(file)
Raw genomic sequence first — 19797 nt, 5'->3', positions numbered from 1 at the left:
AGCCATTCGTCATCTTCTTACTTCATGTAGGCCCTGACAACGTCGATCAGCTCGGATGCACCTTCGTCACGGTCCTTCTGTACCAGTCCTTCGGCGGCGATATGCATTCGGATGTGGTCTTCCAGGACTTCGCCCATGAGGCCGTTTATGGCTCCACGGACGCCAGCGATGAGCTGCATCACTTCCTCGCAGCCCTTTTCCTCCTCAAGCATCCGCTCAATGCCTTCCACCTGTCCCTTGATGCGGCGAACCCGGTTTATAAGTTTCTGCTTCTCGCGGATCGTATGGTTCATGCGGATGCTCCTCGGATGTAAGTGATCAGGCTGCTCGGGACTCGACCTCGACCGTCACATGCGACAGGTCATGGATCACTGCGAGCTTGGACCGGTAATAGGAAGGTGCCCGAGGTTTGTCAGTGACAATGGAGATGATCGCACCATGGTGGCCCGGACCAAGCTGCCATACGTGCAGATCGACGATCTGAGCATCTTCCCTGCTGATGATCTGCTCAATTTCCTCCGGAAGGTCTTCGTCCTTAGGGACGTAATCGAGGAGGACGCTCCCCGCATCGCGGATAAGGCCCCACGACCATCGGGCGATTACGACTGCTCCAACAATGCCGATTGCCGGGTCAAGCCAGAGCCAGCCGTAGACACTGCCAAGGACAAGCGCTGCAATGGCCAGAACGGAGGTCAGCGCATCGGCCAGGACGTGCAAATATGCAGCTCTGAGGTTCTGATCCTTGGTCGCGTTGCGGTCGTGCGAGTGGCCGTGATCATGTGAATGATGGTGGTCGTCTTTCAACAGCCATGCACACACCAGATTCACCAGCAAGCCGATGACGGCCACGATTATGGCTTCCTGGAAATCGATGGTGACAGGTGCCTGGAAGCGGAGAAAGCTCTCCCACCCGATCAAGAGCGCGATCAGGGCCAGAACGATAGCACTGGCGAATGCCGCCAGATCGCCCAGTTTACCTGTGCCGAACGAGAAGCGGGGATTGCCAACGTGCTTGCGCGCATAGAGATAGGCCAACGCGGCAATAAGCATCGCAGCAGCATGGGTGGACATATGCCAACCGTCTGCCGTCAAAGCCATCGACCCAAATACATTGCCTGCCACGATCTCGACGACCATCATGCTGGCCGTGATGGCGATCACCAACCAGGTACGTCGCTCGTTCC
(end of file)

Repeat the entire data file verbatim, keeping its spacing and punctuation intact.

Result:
Raw genomic sequence first — 19797 nt, 5'->3', positions numbered from 1 at the left:
AGCCATTCGTCATCTTCTTACTTCATGTAGGCCCTGACAACGTCGATCAGCTCGGATGCACCTTCGTCACGGTCCTTCTGTACCAGTCCTTCGGCGGCGATATGCATTCGGATGTGGTCTTCCAGGACTTCGCCCATGAGGCCGTTTATGGCTCCACGGACGCCAGCGATGAGCTGCATCACTTCCTCGCAGCCCTTTTCCTCCTCAAGCATCCGCTCAATGCCTTCCACCTGTCCCTTGATGCGGCGAACCCGGTTTATAAGTTTCTGCTTCTCGCGGATCGTATGGTTCATGCGGATGCTCCTCGGATGTAAGTGATCAGGCTGCTCGGGACTCGACCTCGACCGTCACATGCGACAGGTCATGGATCACTGCGAGCTTGGACCGGTAATAGGAAGGTGCCCGAGGTTTGTCAGTGACAATGGAGATGATCGCACCATGGTGGCCCGGACCAAGCTGCCATACGTGCAGATCGACGATCTGAGCATCTTCCCTGCTGATGATCTGCTCAATTTCCTCCGGAAGGTCTTCGTCCTTAGGGACGTAATCGAGGAGGACGCTCCCCGCATCGCGGATAAGGCCCCACGACCATCGGGCGATTACGACTGCTCCAACAATGCCGATTGCCGGGTCAAGCCAGAGCCAGCCGTAGACACTGCCAAGGACAAGCGCTGCAATGGCCAGAACGGAGGTCAGCGCATCGGCCAGGACGTGCAAATATGCAGCTCTGAGGTTCTGATCCTTGGTCGCGTTGCGGTCGTGCGAGTGGCCGTGATCATGTGAATGATGGTGGTCGTCTTTCAACAGCCATGCACACACCAGATTCACCAGCAAGCCGATGACGGCCACGATTATGGCTTCCTGGAAATCGATGGTGACAGGTGCCTGGAAGCGGAGAAAGCTCTCCCACCCGATCAAGAGCGCGATCAGGGCCAGAACGATAGCACTGGCGAATGCCGCCAGATCGCCCAGTTTACCTGTGCCGAACGAGAAGCGGGGATTGCCAACGTGCTTGCGCGCATAGAGATAGGCCAACGCGGCAATAAGCATCGCAGCAGCATGGGTGGACATATGCCAACCGTCTGCCGTCAAAGCCATCGACCCAAATACATTGCCTGCCACGATCTCGACGACCATCATGCTGGCCGTGATGGCGATCACCAACCAGGTACGTCGCTCGTTCC